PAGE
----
Kayleigh Stangroom & Liz Clifton Interview Transcription:
Liz Clifton: Welcome to the amazing, wonderful Kayleigh. She is Business owner of Praise and Paw Dog Training and also Business Coach with Epic Dog. Welcome wonderful lady.
Kayleigh Stangroom: Excited to be here and talking about a really awesome topic on so many levels.
Liz Clifton: So, and like you said, it kind of fits into both spectrums of, of your work, so perfect. You're perfectly placed. Okay. So first question, what does self care mean to you?
Kayleigh Stangroom: Wonderful question. So self care means to me, the ability to look after one's self, and that's like lots of different levels. It's not just kind of going, having a massage, which I used to think was just self-care. I would just having a day off. It's actually emotionally looking after myself being able to lead myself in situations that, you know, there'll be situations where maybe I feel uncomfortable and it's being able to go, no, but we're going to say no to that thing. You know, it's, it's emotional, it's being able to lead myself and to lead to things I want to do and to learn, to say no to things I don't want to do. You know, it's physical it's, it's time is basically the me. It's like, whatever I need, in that particular moment situation or, and go forwards in like what I want to create in my future, quite a long one.
Liz Clifton: But it gets to be because it does it, it changes and it isn't one thing. And I think we often we grow up thinking it is the massage, the bubble bath, the day off as so much more underneath that.
Kayleigh Stangroom: Definitely. Definitely. And you know, I think in schools, they never really taught you how to do it either. Like, you know, when I remember going to school, it was like after school clubs, which I guess could also be self-care right. If you're into doing activity, it wasn't my version of self-care, but I felt like I had to do it because my friends are doing it. And I never really learned how to just kind of relax I guess. And then I just come home, do homework and then watch TV. And, you know, it's, it's not something that's never taught and it's not till you get to like burnout. Well least that's what happened to me. I got to burn out and was like. What like, why can I not do the things that I could do and be so exhausted, like, you know, at 11 o'clock morning, it didn't make any sense. but yeah, you're right. It's, it's so much more than just the artificial things or what is put on media is self-care.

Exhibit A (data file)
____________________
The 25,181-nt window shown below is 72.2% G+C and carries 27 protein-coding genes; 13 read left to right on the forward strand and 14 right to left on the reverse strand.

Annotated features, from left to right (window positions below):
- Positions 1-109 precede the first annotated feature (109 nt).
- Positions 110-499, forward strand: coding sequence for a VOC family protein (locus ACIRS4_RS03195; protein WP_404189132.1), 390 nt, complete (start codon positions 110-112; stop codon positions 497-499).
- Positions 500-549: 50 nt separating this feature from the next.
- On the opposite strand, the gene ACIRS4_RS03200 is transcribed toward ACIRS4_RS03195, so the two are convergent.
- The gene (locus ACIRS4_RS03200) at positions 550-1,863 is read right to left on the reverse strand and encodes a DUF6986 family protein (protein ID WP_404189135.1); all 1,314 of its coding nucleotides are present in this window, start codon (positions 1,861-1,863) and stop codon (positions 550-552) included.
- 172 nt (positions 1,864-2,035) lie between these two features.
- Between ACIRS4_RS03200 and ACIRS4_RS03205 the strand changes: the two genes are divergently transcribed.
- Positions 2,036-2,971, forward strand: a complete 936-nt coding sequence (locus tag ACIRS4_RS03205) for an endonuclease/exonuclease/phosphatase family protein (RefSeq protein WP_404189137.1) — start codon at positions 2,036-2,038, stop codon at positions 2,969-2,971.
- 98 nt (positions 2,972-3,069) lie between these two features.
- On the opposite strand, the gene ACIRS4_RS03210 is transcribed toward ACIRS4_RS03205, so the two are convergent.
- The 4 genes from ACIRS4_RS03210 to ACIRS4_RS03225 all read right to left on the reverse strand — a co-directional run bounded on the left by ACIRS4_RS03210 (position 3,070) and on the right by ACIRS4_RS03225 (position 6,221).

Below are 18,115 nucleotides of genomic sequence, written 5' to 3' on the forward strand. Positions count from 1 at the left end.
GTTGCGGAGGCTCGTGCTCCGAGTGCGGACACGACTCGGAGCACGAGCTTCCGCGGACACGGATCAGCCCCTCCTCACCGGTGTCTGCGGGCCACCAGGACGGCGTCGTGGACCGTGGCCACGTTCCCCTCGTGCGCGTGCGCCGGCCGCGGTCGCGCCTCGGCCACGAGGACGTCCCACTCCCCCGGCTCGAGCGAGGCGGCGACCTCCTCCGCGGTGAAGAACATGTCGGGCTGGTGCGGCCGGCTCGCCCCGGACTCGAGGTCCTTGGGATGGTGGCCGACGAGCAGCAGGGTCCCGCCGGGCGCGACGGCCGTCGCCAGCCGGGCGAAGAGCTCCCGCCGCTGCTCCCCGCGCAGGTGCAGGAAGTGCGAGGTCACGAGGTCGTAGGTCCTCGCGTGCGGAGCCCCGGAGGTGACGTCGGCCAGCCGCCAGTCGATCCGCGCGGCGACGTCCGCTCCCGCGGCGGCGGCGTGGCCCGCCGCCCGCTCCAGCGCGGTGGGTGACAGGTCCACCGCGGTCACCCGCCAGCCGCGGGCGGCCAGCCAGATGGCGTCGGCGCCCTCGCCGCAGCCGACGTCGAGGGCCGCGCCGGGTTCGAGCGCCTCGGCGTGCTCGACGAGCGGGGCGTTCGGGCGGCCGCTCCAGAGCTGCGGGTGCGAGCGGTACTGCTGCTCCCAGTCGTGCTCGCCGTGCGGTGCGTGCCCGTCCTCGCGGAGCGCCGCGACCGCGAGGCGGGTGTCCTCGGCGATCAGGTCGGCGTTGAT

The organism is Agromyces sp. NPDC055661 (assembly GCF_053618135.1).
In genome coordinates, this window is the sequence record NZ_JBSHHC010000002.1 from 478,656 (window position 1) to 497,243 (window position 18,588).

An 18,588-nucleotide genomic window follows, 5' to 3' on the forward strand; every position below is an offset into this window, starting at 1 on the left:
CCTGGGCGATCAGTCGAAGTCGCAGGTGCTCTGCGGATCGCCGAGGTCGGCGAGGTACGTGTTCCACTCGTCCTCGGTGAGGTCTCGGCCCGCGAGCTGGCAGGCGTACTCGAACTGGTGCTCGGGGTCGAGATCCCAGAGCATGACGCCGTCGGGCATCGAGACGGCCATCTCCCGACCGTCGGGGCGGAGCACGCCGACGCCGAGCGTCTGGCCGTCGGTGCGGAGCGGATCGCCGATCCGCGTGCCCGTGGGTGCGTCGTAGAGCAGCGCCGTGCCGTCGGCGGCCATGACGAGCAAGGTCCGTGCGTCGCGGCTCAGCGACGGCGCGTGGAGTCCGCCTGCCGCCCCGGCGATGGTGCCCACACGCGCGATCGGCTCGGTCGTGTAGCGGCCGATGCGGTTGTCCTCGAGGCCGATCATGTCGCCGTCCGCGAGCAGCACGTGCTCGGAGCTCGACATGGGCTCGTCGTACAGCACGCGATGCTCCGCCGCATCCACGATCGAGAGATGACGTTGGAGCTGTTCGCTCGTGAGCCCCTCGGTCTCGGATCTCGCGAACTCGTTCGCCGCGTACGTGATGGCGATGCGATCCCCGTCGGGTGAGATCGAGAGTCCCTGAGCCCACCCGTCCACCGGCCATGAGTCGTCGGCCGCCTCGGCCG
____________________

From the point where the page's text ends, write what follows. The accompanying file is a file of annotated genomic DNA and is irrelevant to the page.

Liz Clifton: Yeah, for sure. So thinking back to your very first experience of self self-care, what's the earliest memory you could share with us?
Kayleigh Stangroom: Oh, okay. Earliest memory, I think at the time I probably didn't know it was self-care. So unconscious self care was probably doing, like I'm meeting my friends, going dog, walking, the dogs that we had as a family. It was, going to the cinema and watching a funny film normally or something that was like not killing at that time. Marvel was always a good film I know there's a lot of killing in Marvel, but they have a good message in there somewhere beneath all the conflict. And yeah, just hanging out with my friends and having a laugh, like just having that connection and I would do the same with my family. So unconsciously that's really what myself had looked like. But conscious self-care is probably like only in this last year that I've really gone. Oh, there's way more levels.
Kayleigh Stangroom: I get to the first self-care, so this kind of last year, whatever, feeling myself get, will be headed. That's like a time to go. Okay. So when did we actually, when did I stop feeling this way? And what was I doing because there, what could have done better or can do next time so I didn't get to that from that state. So now it seemed to have gotten more intense with all these smaller signs. So like foggy headedness, like feeling, just waking up tired and going all right. Like, why are we, why are we waking up tired? Like, what did we miss to get to here Sometimes it could just be like a meal that I had that was too, I don't know, like carbohydrated or I just didn't exercise next. And that there's lots of different reasons. And like, exactly, like you said, it's gonna be really individual.